Date: Tuesday, June 5, 2018
Session Time: 2:30pm-4:00pm
Presentation Time: 3:18pm-3:30pm
Location: Room 4C-4
Current transplant center performance models focus on 1-year graft and patient survival as primary outcomes. This is despite that 2.5 year cohorts are used to generate models and as such 2.5 year follow up is available for evaluation using standard statistical models. Moreover, a clear challenge with current assessment is very modest clinical relevance of differences between “good” and “bad” center performance given high expected 1-year survival.
We evaluated all US adult kidney transplant centers using the SRTR and retrospectively simulated performance models over four independent cohorts(2009-2016) using standard risk adjustment but incorporating 2.5 year follow up for graft and patient survival rather than administrative censoring at 1-year. We evaluated changes in performance evaluations(using CMS criteria) and differences in observed and expected survival among performance groups.
Over four periods and 822 transplant center cohorts, 39 cohorts were flagged using 1-year and 2.5-year follow up for graft or patient survival. However, 26 cohorts were flagged with 1-year but not 2.5 year follow up and 20 programs were flagged with 2.5 year but not 1-year follow up. Overall 40% of programs currently flagged for 1-year outcomes would not meet CMS flagging criteria with extended follow up. Differences in observed and expected graft and patient survival were significantly higher(p<0.01 for both) for centers underperforming with 2.5 versus 1-year follow up.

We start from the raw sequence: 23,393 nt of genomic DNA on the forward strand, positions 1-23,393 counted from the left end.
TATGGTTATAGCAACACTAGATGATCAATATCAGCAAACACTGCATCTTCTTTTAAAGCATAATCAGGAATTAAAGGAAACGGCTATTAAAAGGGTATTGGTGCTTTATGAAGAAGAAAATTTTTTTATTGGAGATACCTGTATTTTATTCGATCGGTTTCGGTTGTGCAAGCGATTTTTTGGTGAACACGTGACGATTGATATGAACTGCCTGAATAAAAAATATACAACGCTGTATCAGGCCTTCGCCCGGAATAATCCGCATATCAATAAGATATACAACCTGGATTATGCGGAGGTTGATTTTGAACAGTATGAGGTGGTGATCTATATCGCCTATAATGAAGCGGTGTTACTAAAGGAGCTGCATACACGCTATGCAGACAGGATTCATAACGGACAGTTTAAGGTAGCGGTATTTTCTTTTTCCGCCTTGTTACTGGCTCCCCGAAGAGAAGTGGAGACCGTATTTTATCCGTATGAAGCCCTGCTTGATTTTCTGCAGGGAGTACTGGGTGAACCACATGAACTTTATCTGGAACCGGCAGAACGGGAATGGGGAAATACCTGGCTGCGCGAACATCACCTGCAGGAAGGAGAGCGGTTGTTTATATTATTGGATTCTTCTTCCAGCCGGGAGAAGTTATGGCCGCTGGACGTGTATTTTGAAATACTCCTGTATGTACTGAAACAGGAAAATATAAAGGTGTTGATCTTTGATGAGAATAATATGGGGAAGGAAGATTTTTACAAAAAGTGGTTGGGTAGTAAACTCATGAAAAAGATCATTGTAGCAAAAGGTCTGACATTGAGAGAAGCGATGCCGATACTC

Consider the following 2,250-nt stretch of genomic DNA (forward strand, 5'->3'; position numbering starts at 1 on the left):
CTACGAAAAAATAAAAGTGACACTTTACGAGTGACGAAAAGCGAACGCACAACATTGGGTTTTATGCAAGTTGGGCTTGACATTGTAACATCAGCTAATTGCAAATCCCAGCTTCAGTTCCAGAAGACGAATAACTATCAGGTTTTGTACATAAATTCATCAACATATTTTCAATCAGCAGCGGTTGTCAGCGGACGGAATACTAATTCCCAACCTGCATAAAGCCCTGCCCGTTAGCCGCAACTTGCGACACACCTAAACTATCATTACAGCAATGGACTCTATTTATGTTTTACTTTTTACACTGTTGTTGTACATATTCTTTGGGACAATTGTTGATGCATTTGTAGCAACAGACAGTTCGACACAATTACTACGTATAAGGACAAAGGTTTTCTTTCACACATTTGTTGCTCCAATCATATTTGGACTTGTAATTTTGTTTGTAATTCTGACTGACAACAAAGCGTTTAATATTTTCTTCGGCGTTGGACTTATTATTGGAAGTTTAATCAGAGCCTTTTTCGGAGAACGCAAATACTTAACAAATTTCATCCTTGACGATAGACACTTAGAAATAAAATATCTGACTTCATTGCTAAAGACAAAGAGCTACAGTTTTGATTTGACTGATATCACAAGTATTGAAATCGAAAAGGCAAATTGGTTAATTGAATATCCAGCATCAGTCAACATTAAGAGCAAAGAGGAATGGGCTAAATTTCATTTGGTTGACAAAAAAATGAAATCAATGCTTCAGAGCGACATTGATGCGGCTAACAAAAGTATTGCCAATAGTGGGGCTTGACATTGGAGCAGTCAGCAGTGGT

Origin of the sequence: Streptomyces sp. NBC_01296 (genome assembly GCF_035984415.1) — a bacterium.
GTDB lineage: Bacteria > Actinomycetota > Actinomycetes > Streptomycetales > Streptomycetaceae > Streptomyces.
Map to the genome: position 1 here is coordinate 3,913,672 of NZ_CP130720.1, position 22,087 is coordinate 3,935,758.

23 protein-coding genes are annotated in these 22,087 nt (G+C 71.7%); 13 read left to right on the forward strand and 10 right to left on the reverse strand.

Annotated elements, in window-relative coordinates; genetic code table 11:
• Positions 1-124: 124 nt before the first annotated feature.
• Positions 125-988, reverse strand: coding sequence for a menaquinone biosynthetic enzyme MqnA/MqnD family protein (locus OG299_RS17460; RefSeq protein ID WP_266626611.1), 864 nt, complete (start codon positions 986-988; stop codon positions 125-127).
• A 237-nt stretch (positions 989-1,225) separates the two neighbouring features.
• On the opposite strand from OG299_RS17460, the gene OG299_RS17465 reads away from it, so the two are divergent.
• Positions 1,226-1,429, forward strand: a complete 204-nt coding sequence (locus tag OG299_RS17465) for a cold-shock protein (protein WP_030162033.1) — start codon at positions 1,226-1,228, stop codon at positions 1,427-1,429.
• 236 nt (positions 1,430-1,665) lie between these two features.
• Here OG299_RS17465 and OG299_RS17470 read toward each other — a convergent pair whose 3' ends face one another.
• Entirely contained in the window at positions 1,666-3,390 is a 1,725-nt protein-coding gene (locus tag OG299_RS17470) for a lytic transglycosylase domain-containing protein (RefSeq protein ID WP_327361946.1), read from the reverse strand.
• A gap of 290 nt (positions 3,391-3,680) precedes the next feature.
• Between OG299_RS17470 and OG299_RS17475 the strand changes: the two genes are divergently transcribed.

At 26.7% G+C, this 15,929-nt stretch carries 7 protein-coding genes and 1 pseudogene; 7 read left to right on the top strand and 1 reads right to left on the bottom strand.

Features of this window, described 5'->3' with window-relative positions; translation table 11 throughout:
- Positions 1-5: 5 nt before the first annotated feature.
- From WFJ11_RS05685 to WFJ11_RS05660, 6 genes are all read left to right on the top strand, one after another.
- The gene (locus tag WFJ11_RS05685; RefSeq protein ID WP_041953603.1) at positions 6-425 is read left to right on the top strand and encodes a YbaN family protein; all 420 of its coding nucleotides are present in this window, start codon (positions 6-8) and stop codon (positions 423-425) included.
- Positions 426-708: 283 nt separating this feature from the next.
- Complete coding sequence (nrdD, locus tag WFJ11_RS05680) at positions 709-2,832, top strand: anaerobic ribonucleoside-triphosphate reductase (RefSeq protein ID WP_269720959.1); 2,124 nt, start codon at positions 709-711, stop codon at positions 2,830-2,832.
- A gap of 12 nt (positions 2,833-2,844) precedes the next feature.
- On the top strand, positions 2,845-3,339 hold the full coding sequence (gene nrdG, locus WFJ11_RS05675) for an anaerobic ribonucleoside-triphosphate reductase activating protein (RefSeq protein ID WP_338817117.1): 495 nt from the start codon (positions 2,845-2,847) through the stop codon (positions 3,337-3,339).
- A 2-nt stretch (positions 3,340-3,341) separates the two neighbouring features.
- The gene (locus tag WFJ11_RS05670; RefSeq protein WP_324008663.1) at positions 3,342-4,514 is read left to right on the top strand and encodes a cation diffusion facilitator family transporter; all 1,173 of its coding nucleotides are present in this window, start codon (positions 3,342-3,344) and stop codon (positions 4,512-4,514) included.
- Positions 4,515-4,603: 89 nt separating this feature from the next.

Results indicate that post-transplant center performance evaluations are significantly altered incorporating extended follow up using existing cohort definitions and timelines. Findings indicate that 1-year outcomes are not a good proxy for even intermediate post-transplant follow up and suggest performance based on one-year outcomes does not reliably translate to longer-term outcomes for patients. Extended follow up identifies performance differences that are more clinically relevant and less subject to random variation. Further modification of performance models may be required to capture the actual quality of centers and identify clinically relevant differences.
CITATION INFORMATION: Schold J., Goldfarb D., Flechner S., Wee A., Poggio E. Significant Alteration in Transplant Center Performance Assessment with Extended Patient Follow Up Time Am J Transplant. 2017;17 (suppl 3).
To cite this abstract in AMA style:Schold J, Goldfarb D, Flechner S, Wee A, Poggio E. Significant Alteration in Transplant Center Performance Assessment with Extended Patient Follow Up Time [abstract]. https://atcmeetingabstracts.com/abstract/significant-alteration-in-transplant-center-performance-assessment-with-extended-patient-follow-up-time/. Accessed April 24, 2019.
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